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Climate change and energy prices drive UK food shops up by £605 in last two years, study finds

Climate change and energy prices drive UK food shops up by £605 in last two years, study finds

Extreme weather and rising energy prices have driven UK household food bills up by an average of £605 (€697) since 2021, according to a new study.

Rising temperatures - and the droughts, flooding and crop failure they cause - accounted for 60 per cent of this increase, or £351 (€404) per household.

Combined with last year’s high oil, gas and fertiliser prices - prompted by Russia’s invasion of Ukraine - this has added around £17 billion (€19.6b) in total to the UK’s food bill since the end of 2021. This is the equivalent of 10 weekly shops per household.

The report from UK NGO the Energy and Climate Intelligence Unit (ECIU) comes just a week after the Bank of England warned of the impact of climate change on food inflation.

“Even as we expect food inflation to fall, there are clearly risks as we look ahead to the months and years ahead,” the bank’s governor Andrew Bailey said in a speech on 20 November. “Food inflation can be volatile in the best of days. And climate change is affecting weather patterns, increasing the risk of poor harvests.”

Rising temperatures continue to push up food prices

In 2022, both climate change and energy costs worked together to push up food prices.

This year, energy costs fell but extreme weather worsened with record-breaking temperatures experienced around the world.

The knock-on effect on agricultural production left food prices high in 2023 and showed that climate change has a more persistent effect on inflation. Its impact is also worsening, with the climate crisis adding £169 (€195) to bills in 2022 and £192 (€221) in 2023, according to the analysis.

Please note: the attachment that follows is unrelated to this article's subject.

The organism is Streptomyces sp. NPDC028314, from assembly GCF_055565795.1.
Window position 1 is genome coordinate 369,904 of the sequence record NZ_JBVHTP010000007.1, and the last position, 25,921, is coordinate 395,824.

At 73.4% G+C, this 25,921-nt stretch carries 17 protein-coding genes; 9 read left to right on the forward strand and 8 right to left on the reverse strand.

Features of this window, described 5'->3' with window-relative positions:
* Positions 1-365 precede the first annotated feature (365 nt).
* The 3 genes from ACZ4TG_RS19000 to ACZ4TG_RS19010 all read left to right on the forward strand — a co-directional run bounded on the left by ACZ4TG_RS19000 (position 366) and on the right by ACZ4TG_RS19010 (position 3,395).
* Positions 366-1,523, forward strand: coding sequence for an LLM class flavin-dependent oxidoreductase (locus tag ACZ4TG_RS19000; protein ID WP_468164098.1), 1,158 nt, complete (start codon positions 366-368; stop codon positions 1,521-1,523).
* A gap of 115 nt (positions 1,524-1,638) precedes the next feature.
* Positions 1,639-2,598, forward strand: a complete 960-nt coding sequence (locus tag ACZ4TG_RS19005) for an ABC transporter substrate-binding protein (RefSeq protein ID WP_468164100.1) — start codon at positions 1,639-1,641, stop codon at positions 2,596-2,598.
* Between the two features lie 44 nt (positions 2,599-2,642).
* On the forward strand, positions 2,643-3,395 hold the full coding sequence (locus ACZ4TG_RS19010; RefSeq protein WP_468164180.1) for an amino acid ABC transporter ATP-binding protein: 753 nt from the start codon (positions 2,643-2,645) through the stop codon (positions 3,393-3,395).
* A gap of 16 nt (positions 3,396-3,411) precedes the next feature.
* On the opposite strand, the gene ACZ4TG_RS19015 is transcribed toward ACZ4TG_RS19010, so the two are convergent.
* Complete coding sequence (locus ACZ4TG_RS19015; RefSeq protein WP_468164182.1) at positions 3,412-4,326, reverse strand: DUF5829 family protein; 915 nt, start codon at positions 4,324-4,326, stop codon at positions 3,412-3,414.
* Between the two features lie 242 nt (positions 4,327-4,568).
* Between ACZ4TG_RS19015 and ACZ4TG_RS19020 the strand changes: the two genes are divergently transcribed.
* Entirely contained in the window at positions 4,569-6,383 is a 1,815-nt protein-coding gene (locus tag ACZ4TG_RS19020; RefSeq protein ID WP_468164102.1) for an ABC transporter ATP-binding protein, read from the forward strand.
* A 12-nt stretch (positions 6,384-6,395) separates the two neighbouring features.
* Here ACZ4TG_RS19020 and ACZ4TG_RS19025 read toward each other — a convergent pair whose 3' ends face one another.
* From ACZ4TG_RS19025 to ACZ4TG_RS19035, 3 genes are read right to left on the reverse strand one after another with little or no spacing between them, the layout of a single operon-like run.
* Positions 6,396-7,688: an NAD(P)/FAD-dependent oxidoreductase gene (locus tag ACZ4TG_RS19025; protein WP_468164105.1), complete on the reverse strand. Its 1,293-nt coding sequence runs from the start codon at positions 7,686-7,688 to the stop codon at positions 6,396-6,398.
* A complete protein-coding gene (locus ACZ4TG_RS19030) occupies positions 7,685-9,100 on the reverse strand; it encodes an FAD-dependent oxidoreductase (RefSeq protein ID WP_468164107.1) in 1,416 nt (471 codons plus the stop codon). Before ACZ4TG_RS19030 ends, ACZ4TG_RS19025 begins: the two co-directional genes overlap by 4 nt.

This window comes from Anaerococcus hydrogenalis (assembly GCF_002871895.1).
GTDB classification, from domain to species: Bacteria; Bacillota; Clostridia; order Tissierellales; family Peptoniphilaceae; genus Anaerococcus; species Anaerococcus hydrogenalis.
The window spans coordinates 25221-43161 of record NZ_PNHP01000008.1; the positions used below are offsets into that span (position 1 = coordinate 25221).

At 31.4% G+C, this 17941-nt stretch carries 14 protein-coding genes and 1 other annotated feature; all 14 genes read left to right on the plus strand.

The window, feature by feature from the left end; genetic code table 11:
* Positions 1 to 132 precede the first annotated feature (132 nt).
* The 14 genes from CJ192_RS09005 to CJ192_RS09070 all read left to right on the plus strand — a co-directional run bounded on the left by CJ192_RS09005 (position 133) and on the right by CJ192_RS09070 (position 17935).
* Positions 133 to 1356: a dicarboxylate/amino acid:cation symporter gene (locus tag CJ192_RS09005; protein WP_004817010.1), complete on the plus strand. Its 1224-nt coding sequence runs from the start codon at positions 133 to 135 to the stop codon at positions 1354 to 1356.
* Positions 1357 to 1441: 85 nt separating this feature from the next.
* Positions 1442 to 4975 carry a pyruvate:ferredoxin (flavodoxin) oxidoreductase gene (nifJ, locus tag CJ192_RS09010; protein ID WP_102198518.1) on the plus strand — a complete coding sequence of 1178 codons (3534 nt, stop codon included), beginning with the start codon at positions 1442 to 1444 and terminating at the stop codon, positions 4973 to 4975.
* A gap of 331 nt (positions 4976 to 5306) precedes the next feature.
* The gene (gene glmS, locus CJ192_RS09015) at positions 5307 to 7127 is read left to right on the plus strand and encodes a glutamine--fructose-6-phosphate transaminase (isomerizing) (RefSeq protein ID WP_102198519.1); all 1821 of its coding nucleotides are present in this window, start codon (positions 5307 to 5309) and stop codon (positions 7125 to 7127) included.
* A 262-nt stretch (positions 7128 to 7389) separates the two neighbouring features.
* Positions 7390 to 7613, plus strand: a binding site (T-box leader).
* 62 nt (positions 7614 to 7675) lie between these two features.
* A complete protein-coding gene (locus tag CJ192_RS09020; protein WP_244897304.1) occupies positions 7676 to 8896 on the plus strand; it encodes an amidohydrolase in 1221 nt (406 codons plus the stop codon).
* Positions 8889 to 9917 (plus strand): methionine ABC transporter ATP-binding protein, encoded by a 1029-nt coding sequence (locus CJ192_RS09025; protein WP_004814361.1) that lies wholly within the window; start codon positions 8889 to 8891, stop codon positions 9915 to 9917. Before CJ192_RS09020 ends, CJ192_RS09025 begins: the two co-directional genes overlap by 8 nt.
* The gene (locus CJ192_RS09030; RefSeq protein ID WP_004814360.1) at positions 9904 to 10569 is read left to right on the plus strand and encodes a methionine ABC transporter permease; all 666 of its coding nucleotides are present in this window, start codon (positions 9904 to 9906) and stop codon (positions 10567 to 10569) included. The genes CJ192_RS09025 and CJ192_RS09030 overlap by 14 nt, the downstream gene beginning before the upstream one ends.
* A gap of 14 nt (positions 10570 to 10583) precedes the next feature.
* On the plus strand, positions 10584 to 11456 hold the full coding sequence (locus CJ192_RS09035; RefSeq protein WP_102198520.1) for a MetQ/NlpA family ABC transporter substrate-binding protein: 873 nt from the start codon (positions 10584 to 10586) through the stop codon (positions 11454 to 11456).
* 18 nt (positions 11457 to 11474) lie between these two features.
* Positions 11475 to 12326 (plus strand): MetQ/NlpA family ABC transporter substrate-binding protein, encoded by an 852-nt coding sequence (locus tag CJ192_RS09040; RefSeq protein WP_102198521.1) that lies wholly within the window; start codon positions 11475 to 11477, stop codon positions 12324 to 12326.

Food inflation peaked at 19.2 per cent in March - the highest rate seen in over 45 years. It slowed to 7.9 per cent in October, but prices were around 30 per cent higher compared with 2021, according to the UK’s Office for National Statistics (ONS).

While energy prices fluctuate based on political and economic events, they are also indirectly affected by rising global temperatures.

The impact on food prices is one of the most direct effects on national economies, ECIU researchers say.

Almost half of Brits surveyed by the ONS this month said they were buying less food due to the price hikes. Earlier this year, one in 20 adults said they had run out of food and had been unable to afford more.

Climate change could worsen cost of living crisis in 2024

Going into 2024, the weather could become even more extreme as El Niño threatens to push up temperatures through the first half of the year.

The climatic event could also have drastic weather effects like increased rainfall and stronger storms.

A report from the Food and Agriculture Organization of the United Nations (FAO) stresses that agriculture is particularly vulnerable. The sector can absorb 26 per cent of economic losses during extreme weather conditions and up to 82 per cent during drought.

Shifting to more sustainable farming practises could help bolster food security by improving soil quality and biodiversity and driving down planet-heating emissions.

This year, the UK introduced the Sustainable Farming Incentive (SFI), which pays farmers for improving soil health and biodiversity and mitigating the impact of extreme weather.

The EU, meanwhile, proposed a new Soil Monitoring Law in July to protect and restore soils and ensure they are used sustainably. The European Commission is also set to propose a legislative framework for sustainable food systems soon.

Plans to slash pesticide and fertiliser use by 2030 in the EU will contribute to these goals and further shield consumers from fluctuating prices.